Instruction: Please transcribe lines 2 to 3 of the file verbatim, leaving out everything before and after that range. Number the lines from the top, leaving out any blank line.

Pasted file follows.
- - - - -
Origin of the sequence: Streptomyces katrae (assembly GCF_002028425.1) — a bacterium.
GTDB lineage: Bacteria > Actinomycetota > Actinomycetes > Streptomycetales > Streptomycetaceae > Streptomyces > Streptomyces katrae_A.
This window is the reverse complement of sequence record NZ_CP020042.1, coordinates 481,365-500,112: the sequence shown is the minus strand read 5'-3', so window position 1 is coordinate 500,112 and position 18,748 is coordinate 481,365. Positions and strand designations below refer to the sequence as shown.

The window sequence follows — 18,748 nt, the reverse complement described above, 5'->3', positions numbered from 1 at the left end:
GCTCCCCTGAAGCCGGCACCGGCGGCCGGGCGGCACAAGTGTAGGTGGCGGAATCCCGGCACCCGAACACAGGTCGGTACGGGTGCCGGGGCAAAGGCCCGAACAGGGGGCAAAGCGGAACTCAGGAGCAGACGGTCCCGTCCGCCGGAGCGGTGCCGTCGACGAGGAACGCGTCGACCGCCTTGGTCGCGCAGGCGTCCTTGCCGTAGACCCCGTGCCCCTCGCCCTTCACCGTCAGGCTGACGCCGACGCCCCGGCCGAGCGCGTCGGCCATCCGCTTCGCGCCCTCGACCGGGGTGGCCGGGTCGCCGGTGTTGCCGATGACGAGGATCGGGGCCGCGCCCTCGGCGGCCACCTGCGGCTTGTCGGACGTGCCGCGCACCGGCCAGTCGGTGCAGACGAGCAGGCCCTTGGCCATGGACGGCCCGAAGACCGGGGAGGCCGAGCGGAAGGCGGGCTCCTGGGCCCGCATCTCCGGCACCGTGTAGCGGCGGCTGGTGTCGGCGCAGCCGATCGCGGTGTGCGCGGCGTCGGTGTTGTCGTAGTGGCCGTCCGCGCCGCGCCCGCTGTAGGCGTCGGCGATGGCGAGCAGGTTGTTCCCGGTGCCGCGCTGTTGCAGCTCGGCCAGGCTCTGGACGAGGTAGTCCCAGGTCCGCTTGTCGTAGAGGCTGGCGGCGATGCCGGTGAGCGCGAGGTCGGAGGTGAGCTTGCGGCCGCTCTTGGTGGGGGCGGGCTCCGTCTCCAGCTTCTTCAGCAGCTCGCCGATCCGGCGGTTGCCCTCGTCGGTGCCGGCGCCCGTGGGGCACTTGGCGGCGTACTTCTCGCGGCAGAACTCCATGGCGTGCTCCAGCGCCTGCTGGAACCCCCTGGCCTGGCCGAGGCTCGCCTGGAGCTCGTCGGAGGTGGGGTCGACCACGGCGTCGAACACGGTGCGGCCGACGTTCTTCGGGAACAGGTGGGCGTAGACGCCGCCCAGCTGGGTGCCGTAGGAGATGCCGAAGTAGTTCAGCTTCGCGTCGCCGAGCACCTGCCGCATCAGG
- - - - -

GTDB lineage: Bacteria > Actinomycetota > Actinomycetes > Streptomycetales > Streptomycetaceae > Streptomyces > Streptomyces katrae_A.
This window is the reverse complement of sequence record NZ_CP020042.1, coordinates 481,365-500,112: the sequence shown is the minus strand read 5'-3', so window position 1 is coordinate 500,112 and position 18,748 is coordinate 481,365. Positions and strand designations below refer to the sequence as shown.